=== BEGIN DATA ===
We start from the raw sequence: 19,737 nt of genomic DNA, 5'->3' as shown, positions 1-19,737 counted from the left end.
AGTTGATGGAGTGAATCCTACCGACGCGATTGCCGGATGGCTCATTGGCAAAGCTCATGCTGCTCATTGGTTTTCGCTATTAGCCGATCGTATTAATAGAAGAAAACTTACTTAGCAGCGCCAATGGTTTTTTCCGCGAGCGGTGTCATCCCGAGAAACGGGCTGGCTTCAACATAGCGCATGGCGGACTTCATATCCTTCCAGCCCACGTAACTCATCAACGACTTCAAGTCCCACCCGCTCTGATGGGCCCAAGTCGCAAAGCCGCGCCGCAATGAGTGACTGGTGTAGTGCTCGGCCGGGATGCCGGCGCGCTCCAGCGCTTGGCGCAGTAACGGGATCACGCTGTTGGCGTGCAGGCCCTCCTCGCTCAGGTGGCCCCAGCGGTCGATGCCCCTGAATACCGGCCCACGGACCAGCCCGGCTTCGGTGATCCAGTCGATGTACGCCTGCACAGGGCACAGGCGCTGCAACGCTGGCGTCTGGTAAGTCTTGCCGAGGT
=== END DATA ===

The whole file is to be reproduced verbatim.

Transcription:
We start from the raw sequence: 19,737 nt of genomic DNA, 5'->3' as shown, positions 1-19,737 counted from the left end.
AGTTGATGGAGTGAATCCTACCGACGCGATTGCCGGATGGCTCATTGGCAAAGCTCATGCTGCTCATTGGTTTTCGCTATTAGCCGATCGTATTAATAGAAGAAAACTTACTTAGCAGCGCCAATGGTTTTTTCCGCGAGCGGTGTCATCCCGAGAAACGGGCTGGCTTCAACATAGCGCATGGCGGACTTCATATCCTTCCAGCCCACGTAACTCATCAACGACTTCAAGTCCCACCCGCTCTGATGGGCCCAAGTCGCAAAGCCGCGCCGCAATGAGTGACTGGTGTAGTGCTCGGCCGGGATGCCGGCGCGCTCCAGCGCTTGGCGCAGTAACGGGATCACGCTGTTGGCGTGCAGGCCCTCCTCGCTCAGGTGGCCCCAGCGGTCGATGCCCCTGAATACCGGCCCACGGACCAGCCCGGCTTCGGTGATCCAGTCGATGTACGCCTGCACAGGGCACAGGCGCTGCAACGCTGGCGTCTGGTAAGTCTTGCCGAGGT